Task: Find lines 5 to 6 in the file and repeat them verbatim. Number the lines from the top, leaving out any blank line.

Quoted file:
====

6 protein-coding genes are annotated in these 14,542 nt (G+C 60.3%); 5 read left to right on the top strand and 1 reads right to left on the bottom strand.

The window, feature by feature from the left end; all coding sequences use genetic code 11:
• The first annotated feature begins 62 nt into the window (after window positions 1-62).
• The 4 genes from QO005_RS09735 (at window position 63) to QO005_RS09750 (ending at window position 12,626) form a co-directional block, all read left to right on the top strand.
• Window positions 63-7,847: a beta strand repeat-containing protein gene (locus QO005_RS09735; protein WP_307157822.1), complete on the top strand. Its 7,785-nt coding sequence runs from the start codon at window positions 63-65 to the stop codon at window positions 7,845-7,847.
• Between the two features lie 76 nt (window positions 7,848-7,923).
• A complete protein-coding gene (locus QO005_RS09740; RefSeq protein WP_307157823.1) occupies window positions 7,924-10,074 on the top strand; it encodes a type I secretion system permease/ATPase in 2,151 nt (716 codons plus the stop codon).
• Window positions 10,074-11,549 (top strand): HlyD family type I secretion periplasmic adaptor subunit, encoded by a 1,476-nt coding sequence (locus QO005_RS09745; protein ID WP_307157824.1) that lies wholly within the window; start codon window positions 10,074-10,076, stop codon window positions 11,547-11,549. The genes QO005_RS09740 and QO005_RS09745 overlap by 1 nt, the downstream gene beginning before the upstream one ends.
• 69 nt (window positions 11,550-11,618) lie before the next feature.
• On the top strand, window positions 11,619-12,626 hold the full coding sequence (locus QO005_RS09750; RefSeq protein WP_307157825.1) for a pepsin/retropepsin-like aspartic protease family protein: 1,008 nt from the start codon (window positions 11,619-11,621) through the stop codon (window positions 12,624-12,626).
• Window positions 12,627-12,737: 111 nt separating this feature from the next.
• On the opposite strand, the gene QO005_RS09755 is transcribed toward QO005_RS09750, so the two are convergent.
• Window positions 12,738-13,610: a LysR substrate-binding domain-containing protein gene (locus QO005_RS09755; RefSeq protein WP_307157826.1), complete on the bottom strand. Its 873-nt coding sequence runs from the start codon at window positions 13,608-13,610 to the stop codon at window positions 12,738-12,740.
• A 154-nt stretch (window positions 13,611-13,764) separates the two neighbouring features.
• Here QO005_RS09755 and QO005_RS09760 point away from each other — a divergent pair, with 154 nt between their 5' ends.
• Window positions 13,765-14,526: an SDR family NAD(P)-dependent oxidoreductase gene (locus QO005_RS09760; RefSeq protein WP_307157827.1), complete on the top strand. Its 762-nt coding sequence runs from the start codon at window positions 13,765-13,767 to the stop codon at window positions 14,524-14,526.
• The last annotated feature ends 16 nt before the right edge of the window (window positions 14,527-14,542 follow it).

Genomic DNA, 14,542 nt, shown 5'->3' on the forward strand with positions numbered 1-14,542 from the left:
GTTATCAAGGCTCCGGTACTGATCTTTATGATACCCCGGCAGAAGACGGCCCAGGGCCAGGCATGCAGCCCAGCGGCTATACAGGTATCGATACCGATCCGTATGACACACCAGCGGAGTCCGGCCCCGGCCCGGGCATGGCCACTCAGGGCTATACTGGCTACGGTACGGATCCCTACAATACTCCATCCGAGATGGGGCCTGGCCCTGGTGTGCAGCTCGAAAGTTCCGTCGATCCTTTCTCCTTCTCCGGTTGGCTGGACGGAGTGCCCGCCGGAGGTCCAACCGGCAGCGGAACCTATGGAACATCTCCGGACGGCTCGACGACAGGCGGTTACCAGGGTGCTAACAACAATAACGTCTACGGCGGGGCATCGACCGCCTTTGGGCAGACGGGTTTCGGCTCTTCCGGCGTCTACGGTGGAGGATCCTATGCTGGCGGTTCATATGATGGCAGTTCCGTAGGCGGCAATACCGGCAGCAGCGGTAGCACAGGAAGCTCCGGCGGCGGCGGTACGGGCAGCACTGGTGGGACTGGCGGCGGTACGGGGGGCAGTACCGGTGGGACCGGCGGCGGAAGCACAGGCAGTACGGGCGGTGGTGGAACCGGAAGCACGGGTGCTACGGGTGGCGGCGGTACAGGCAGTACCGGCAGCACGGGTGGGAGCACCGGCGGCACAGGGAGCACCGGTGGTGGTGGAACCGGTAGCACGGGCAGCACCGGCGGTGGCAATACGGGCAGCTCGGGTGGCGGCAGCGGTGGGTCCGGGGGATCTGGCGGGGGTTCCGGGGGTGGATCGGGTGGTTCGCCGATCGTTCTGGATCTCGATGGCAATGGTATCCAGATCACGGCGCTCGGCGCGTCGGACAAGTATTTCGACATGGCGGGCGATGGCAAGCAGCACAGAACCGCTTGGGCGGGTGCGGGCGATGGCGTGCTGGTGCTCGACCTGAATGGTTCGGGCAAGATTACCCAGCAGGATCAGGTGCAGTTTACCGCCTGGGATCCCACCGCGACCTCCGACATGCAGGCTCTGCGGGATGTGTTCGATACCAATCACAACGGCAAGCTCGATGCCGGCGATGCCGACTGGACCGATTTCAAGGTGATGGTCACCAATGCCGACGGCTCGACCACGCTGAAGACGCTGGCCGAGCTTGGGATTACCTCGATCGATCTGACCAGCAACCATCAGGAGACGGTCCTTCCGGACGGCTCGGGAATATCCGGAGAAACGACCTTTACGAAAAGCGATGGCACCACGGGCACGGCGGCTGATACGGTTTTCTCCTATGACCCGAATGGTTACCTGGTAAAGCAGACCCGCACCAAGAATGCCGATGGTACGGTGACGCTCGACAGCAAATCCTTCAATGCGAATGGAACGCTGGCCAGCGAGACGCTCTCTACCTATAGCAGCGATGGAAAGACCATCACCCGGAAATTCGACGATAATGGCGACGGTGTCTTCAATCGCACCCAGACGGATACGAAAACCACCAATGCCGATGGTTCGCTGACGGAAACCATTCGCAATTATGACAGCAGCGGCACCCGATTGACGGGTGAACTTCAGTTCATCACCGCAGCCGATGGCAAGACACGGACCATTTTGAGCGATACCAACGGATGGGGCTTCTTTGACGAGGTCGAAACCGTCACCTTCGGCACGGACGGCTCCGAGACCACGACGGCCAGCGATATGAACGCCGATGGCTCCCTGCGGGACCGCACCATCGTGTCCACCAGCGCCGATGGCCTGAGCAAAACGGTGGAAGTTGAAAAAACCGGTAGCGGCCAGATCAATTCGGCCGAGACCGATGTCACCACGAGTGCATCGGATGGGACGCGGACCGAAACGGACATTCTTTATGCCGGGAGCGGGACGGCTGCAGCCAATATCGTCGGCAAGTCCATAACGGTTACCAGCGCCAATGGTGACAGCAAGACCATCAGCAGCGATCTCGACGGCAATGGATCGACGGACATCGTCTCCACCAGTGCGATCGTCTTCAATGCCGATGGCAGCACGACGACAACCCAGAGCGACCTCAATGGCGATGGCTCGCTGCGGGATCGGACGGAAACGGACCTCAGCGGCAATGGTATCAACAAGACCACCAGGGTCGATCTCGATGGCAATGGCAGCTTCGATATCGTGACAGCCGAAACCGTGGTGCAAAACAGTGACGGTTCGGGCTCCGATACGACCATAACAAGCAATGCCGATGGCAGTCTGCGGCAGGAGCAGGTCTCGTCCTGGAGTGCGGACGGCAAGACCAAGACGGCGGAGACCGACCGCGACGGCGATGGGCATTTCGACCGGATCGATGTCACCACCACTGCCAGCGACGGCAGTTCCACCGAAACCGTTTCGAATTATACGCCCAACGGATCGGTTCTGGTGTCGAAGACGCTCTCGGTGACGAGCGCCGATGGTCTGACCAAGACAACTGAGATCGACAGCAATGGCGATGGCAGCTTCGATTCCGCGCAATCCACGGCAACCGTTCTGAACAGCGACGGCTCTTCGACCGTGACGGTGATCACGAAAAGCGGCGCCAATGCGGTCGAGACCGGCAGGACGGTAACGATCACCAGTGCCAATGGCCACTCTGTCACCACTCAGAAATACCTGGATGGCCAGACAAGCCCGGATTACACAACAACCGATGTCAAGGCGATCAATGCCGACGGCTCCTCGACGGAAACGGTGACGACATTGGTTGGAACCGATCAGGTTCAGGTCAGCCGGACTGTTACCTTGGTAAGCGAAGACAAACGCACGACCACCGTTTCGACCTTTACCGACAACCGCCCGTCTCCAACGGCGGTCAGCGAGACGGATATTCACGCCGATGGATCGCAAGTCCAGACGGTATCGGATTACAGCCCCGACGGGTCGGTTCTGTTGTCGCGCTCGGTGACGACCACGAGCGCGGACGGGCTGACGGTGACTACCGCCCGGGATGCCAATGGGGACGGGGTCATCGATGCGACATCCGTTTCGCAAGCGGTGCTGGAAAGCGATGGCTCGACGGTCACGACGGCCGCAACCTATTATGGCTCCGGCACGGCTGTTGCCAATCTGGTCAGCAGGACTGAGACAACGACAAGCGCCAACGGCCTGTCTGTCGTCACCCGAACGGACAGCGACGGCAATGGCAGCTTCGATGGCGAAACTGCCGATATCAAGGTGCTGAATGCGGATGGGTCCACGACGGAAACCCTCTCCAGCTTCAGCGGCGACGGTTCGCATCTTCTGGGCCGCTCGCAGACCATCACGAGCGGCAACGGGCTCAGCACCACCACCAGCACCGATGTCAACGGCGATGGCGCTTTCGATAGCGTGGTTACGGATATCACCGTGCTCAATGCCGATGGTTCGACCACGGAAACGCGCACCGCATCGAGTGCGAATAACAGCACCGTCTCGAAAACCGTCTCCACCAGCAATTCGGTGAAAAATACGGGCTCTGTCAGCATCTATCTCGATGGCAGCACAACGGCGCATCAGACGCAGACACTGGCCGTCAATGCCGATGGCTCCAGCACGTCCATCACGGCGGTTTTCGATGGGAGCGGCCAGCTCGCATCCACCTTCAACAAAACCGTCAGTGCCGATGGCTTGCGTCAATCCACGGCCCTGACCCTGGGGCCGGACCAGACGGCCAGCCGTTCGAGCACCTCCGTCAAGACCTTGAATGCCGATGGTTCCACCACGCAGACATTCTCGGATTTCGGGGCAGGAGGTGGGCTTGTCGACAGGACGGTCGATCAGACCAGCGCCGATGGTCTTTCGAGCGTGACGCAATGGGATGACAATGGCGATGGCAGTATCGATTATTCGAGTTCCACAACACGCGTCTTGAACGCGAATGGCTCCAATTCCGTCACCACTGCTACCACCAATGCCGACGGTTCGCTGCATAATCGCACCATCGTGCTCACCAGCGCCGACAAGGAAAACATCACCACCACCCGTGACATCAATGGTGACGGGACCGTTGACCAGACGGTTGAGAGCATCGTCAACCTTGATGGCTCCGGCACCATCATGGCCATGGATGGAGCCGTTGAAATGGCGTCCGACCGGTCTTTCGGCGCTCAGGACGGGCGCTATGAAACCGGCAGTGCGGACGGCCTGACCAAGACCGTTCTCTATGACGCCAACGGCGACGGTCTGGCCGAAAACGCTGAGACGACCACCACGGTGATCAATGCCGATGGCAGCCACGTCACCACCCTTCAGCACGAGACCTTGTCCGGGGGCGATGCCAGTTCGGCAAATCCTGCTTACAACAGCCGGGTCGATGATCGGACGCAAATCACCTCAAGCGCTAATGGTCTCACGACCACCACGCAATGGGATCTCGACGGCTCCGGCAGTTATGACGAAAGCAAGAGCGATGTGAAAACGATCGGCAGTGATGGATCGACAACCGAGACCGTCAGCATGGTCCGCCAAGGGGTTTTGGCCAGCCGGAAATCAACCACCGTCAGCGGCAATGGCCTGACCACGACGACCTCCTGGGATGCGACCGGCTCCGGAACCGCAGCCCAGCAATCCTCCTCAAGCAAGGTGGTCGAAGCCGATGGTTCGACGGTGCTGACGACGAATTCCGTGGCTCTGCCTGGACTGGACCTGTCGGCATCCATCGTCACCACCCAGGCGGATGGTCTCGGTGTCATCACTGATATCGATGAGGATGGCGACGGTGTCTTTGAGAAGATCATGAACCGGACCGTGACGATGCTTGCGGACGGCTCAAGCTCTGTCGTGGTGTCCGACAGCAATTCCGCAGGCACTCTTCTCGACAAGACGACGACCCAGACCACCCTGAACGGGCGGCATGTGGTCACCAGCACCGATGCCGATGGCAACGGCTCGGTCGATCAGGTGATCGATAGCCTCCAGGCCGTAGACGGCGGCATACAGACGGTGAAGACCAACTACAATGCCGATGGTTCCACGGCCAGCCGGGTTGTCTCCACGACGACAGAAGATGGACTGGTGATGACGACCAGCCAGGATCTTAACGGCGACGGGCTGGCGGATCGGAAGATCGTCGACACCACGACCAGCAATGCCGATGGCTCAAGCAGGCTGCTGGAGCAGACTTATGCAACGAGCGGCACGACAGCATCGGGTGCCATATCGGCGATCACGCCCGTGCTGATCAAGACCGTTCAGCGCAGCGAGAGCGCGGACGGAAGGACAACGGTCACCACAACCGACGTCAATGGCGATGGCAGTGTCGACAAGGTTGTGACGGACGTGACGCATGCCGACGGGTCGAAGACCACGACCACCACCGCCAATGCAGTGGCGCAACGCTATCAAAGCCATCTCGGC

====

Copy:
• Window positions 63-7,847: a beta strand repeat-containing protein gene (locus QO005_RS09735; protein WP_307157822.1), complete on the top strand. Its 7,785-nt coding sequence runs from the start codon at window positions 63-65 to the stop codon at window positions 7,845-7,847.
• Between the two features lie 76 nt (window positions 7,848-7,923).